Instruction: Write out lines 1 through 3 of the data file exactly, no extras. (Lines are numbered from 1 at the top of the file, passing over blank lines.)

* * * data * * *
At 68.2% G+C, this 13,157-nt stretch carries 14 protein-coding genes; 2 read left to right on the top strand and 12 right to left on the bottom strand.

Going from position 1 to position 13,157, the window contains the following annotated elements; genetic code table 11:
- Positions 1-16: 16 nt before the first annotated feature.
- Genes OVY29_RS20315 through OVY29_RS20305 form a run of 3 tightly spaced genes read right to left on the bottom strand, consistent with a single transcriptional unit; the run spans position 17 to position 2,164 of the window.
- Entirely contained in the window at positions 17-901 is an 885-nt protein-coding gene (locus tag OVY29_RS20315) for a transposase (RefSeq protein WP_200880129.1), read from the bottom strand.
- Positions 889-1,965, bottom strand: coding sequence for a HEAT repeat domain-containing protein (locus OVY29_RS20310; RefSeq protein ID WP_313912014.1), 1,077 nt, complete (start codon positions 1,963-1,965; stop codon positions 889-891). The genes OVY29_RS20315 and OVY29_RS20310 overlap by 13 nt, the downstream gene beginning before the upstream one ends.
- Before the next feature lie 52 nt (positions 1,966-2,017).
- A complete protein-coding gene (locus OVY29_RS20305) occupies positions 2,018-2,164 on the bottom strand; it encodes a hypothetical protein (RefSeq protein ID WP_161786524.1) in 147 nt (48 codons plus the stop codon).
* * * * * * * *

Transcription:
At 68.2% G+C, this 13,157-nt stretch carries 14 protein-coding genes; 2 read left to right on the top strand and 12 right to left on the bottom strand.

Going from position 1 to position 13,157, the window contains the following annotated elements; genetic code table 11:
- Positions 1-16: 16 nt before the first annotated feature.